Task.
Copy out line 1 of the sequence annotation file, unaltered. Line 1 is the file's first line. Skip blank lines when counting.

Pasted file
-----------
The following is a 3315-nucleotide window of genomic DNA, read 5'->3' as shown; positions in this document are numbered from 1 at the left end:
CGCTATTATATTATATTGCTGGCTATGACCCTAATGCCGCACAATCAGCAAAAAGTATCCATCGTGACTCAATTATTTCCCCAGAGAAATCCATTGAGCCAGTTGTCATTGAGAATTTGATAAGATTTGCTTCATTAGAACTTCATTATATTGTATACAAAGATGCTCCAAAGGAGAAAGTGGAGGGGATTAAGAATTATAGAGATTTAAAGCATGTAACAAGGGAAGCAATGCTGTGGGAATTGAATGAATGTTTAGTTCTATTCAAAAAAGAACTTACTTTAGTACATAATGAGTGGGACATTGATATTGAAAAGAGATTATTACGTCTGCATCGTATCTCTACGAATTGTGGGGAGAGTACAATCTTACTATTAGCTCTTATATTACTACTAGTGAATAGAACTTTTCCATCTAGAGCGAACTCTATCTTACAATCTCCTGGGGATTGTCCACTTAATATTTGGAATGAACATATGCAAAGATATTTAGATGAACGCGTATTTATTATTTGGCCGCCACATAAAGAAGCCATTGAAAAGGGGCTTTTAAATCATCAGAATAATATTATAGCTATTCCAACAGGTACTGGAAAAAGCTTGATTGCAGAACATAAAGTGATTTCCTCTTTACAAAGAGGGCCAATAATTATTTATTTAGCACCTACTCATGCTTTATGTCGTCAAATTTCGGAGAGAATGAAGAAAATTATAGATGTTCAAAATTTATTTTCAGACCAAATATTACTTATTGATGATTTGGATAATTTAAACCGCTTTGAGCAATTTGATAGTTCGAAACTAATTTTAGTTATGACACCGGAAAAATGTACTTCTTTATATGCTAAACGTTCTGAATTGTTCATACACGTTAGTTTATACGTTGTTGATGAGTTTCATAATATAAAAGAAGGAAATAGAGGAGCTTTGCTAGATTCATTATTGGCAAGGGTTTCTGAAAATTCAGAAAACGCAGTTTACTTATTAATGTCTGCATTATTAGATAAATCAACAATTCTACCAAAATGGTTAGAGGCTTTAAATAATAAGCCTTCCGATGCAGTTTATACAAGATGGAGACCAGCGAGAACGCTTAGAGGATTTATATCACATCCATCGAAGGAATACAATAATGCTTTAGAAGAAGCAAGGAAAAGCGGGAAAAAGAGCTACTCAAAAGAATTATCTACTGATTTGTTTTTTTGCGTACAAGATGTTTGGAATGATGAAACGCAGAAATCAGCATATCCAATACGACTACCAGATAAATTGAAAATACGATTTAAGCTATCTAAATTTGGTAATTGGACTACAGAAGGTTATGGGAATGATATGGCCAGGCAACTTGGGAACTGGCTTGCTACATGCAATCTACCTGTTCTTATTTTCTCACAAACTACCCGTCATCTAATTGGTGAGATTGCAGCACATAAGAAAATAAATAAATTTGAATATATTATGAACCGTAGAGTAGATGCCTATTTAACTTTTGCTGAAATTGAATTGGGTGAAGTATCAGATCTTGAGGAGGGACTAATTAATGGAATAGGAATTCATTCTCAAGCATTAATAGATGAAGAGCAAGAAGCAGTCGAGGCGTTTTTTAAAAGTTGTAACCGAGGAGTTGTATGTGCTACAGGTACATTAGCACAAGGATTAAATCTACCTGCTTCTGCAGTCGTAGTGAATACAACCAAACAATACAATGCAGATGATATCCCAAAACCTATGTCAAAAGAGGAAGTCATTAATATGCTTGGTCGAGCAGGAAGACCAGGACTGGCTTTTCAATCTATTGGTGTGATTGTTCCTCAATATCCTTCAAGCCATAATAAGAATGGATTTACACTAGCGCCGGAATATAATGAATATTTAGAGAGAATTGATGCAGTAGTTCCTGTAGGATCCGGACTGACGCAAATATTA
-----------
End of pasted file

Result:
The following is a 3315-nucleotide window of genomic DNA, read 5'->3' as shown; positions in this document are numbered from 1 at the left end: